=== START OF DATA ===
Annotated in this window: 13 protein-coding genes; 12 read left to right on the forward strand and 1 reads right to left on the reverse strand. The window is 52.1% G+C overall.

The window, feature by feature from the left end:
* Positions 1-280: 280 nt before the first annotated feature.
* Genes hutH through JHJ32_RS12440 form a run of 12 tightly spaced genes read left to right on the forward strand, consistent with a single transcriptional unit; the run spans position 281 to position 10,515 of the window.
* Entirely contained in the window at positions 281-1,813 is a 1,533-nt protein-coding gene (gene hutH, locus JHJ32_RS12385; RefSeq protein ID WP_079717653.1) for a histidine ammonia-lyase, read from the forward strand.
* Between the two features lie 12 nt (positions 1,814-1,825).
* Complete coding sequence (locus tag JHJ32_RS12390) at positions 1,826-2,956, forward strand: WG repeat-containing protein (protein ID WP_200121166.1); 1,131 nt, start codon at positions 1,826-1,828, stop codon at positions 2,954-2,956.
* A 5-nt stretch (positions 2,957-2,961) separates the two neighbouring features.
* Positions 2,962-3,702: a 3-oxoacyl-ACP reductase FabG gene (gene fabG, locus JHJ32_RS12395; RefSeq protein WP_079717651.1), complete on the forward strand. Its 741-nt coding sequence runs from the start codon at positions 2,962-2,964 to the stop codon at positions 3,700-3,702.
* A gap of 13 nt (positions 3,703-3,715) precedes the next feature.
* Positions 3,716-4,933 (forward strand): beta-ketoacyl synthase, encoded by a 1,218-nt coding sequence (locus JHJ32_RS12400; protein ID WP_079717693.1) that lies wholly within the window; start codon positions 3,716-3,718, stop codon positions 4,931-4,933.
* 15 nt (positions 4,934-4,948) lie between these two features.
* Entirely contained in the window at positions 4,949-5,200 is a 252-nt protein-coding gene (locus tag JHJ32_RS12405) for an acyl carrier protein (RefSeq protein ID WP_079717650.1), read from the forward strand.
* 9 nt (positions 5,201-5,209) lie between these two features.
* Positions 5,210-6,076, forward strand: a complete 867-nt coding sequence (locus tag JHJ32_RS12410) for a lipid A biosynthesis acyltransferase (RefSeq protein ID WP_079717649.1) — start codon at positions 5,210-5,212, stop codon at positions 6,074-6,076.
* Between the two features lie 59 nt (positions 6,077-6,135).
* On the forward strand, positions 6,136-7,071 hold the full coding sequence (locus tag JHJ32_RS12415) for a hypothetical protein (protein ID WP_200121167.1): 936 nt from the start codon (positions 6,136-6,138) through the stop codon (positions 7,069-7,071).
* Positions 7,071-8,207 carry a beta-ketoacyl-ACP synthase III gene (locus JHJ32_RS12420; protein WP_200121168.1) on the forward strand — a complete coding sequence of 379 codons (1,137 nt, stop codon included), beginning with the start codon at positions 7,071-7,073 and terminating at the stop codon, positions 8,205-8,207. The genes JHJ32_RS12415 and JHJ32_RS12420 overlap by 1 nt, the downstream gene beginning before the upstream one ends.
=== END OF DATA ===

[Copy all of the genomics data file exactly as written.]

Annotated in this window: 13 protein-coding genes; 12 read left to right on the forward strand and 1 reads right to left on the reverse strand. The window is 52.1% G+C overall.

The window, feature by feature from the left end:
* Positions 1-280: 280 nt before the first annotated feature.
* Genes hutH through JHJ32_RS12440 form a run of 12 tightly spaced genes read left to right on the forward strand, consistent with a single transcriptional unit; the run spans position 281 to position 10,515 of the window.
* Entirely contained in the window at positions 281-1,813 is a 1,533-nt protein-coding gene (gene hutH, locus JHJ32_RS12385; RefSeq protein ID WP_079717653.1) for a histidine ammonia-lyase, read from the forward strand.
* Between the two features lie 12 nt (positions 1,814-1,825).
* Complete coding sequence (locus tag JHJ32_RS12390) at positions 1,826-2,956, forward strand: WG repeat-containing protein (protein ID WP_200121166.1); 1,131 nt, start codon at positions 1,826-1,828, stop codon at positions 2,954-2,956.
* A 5-nt stretch (positions 2,957-2,961) separates the two neighbouring features.
* Positions 2,962-3,702: a 3-oxoacyl-ACP reductase FabG gene (gene fabG, locus JHJ32_RS12395; RefSeq protein WP_079717651.1), complete on the forward strand. Its 741-nt coding sequence runs from the start codon at positions 2,962-2,964 to the stop codon at positions 3,700-3,702.
* A gap of 13 nt (positions 3,703-3,715) precedes the next feature.
* Positions 3,716-4,933 (forward strand): beta-ketoacyl synthase, encoded by a 1,218-nt coding sequence (locus JHJ32_RS12400; protein ID WP_079717693.1) that lies wholly within the window; start codon positions 3,716-3,718, stop codon positions 4,931-4,933.
* 15 nt (positions 4,934-4,948) lie between these two features.
* Entirely contained in the window at positions 4,949-5,200 is a 252-nt protein-coding gene (locus tag JHJ32_RS12405) for an acyl carrier protein (RefSeq protein ID WP_079717650.1), read from the forward strand.
* 9 nt (positions 5,201-5,209) lie between these two features.
* Positions 5,210-6,076, forward strand: a complete 867-nt coding sequence (locus tag JHJ32_RS12410) for a lipid A biosynthesis acyltransferase (RefSeq protein ID WP_079717649.1) — start codon at positions 5,210-5,212, stop codon at positions 6,074-6,076.
* Between the two features lie 59 nt (positions 6,077-6,135).
* On the forward strand, positions 6,136-7,071 hold the full coding sequence (locus tag JHJ32_RS12415) for a hypothetical protein (protein ID WP_200121167.1): 936 nt from the start codon (positions 6,136-6,138) through the stop codon (positions 7,069-7,071).
* Positions 7,071-8,207 carry a beta-ketoacyl-ACP synthase III gene (locus JHJ32_RS12420; protein WP_200121168.1) on the forward strand — a complete coding sequence of 379 codons (1,137 nt, stop codon included), beginning with the start codon at positions 7,071-7,073 and terminating at the stop codon, positions 8,205-8,207. The genes JHJ32_RS12415 and JHJ32_RS12420 overlap by 1 nt, the downstream gene beginning before the upstream one ends.